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Donna

  • 6
  • reviews
  • 3
  • helpful votes
  • 21
  • ratings
  • A Confederacy of Dunces

  • By: John Kennedy Toole
  • Narrated by: Barrett Whitener
  • Length: 13 hrs and 32 mins
  • Unabridged
  • Overall
    4 out of 5 stars 5,462
  • Performance
    4.5 out of 5 stars 4,183
  • Story
    4 out of 5 stars 4,190

The hero of John Kennedy Toole's incomparable, Pulitzer Prize-winning comic classic is one Ignatius J. Reilly, "huge, obese, fractious, fastidious, a latter-day Gargantua, a Don Quixote of the French Quarter". His story bursts with wholly original characters, denizens of New Orleans' lower depths, incredibly true-to-life dialogue, and the zaniest series of high and low comic adventures.

  • 5 out of 5 stars
  • Well Done

  • By Jon on 09-18-05

JUST A LITTLE MORE AND PERFECT!

Overall
5 out of 5 stars
Performance
4 out of 5 stars
Story
5 out of 5 stars

Reviewed: 08-02-18

The story was brilliant, the characters were so New Orleans -- I found myself relating them to people I knew -- probably based on real people anyway and the performance would have been absolutely perfect had the narrator accurately pronounced street names and other names as pronounced by true New Orleanians!

  • Spectacular Wickedness

  • Sex, Race, and Memory in Storyville, New Orleans
  • By: Emily Epstein Landau
  • Narrated by: Lee Ann Howlett
  • Length: 9 hrs and 42 mins
  • Unabridged
  • Overall
    4 out of 5 stars 39
  • Performance
    3.5 out of 5 stars 37
  • Story
    4 out of 5 stars 38

From 1897 to 1917 the red-light district of Storyville commercialized and even thrived on New Orleans' longstanding reputation for sin and sexual excess. This notorious neighborhood, located just outside of the French Quarter, hosted a diverse cast of characters who reflected the cultural milieu and complex social structure of turn-of-the-century New Orleans, a city infamous for both prostitution and interracial intimacy.

  • 4 out of 5 stars
  • A fascinating [academic] read

  • By A. C. Skinner on 08-22-16

GREAT

Overall
4 out of 5 stars
Performance
4 out of 5 stars
Story
4 out of 5 stars

Reviewed: 05-17-18

If you can ignore the references to white privileged and opinion and stick to the history and facts -- great book. I don't feel the author has a personal history in New Orleans. But overall it's worth the listen.

1 of 1 people found this review helpful

  • The Last Madam

  • A Life in the New Orleans Underworld
  • By: Christine Wiltz
  • Narrated by: Donna Postel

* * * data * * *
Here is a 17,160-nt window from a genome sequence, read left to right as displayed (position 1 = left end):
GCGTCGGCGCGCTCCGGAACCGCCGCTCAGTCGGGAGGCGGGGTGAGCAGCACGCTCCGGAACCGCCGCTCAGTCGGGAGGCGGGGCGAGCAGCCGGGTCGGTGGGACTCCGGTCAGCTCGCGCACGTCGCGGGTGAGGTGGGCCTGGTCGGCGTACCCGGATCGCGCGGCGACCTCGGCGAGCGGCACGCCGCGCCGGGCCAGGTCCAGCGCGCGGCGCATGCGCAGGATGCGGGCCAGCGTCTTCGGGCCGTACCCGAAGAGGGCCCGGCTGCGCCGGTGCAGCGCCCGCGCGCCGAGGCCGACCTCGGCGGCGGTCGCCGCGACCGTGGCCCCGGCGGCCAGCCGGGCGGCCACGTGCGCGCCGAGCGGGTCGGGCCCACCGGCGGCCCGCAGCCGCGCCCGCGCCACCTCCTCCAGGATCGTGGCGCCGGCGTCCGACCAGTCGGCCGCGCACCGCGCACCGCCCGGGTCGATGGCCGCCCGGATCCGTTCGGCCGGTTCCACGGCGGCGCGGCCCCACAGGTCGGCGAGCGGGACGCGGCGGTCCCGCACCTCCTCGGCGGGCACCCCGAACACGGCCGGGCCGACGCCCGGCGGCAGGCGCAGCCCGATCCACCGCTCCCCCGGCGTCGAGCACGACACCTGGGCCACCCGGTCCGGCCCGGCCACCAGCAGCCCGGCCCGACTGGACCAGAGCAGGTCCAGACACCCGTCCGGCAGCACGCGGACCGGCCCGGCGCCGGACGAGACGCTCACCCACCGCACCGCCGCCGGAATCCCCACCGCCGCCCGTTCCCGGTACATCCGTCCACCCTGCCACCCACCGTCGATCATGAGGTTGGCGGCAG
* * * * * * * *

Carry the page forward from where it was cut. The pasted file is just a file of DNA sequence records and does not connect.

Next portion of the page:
• Length: 9 hrs and 36 mins
  • Unabridged
  • Overall
    4.5 out of 5 stars 85
  • Performance
    4.5 out of 5 stars 83
  • Story
    4.5 out of 5 stars 83

1916: Norma Wallace, age 15, arrived in New Orleans. Sexy and shrewd, she quickly went from streetwalker to madam and by 1920 had opened what became a legendary house of prostitution. There she entertained a steady stream of governors, gangsters, and movie stars until she was arrested at last in 1962. Shortly before she died in 1974, she tape-recorded her memories. With those tapes and original research, Christine Wiltz chronicles Norma's rise and fall with the social history of New Orleans.

  • 5 out of 5 stars
  • Loved it!

  • By Sam Simpson on 01-05-19

SO NEW ORLEANS!!!!!!

Overall
5 out of 5 stars
Performance
5 out of 5 stars
Story
5 out of 5 stars

Reviewed: 05-17-18

As a New Orleanian this book took me back in time. I could relate people and places in the book to stories told my by parents and grandparents and great aunts and uncles. I knew many of the people while growing up in New Orleans or my family knew them. I could imagine it all in my minds eye. Very authentic, well written and narrated. I wish I could have known Norma --what she described as night life in New Orleans is exactly what I heard from my parents like the Blue Room. I felt her pain seeing how the Quarter changed as my parents did in the late 60s and 70s.. I also wish for the glamour of their days. When my parents went out it was to the Blue Room. They spoke of Phil Harris. The Black Orchid in Gentilly -- Tony Angelo's place -- Daddy hung out there as a young man. Madam Dora Russo last house on Bayou Rd. was located across the street from my Great Aunt's beauty salon. Dora brought the new girls from the country to the salon and had my Aunts change the color of their hair. My Aunt said they were all Ladies! I could go on and on. Fantastic life story - What a Woman!!

0 of 1 people found this review helpful